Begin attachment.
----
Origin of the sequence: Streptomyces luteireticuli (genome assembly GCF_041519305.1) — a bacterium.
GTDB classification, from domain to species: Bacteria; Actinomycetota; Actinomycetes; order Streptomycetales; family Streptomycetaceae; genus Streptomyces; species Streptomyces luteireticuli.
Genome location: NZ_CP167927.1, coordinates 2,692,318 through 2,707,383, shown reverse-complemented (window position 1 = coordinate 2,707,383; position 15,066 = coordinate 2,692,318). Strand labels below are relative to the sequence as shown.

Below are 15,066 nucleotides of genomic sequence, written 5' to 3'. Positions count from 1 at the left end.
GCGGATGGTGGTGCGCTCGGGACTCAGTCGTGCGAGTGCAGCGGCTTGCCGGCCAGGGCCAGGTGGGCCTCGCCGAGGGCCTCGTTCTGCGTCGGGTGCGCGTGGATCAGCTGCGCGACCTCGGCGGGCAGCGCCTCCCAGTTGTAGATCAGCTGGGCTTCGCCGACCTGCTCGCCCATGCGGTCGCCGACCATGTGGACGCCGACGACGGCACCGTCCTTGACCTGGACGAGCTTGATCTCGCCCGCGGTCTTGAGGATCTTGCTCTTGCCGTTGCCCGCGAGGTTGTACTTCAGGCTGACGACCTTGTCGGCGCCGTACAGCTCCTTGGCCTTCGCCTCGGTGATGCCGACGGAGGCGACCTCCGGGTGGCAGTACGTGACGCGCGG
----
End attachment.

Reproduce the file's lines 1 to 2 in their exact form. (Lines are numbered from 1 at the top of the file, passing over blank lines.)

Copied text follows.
Origin of the sequence: Streptomyces luteireticuli (genome assembly GCF_041519305.1) — a bacterium.
GTDB classification, from domain to species: Bacteria; Actinomycetota; Actinomycetes; order Streptomycetales; family Streptomycetaceae; genus Streptomyces; species Streptomyces luteireticuli.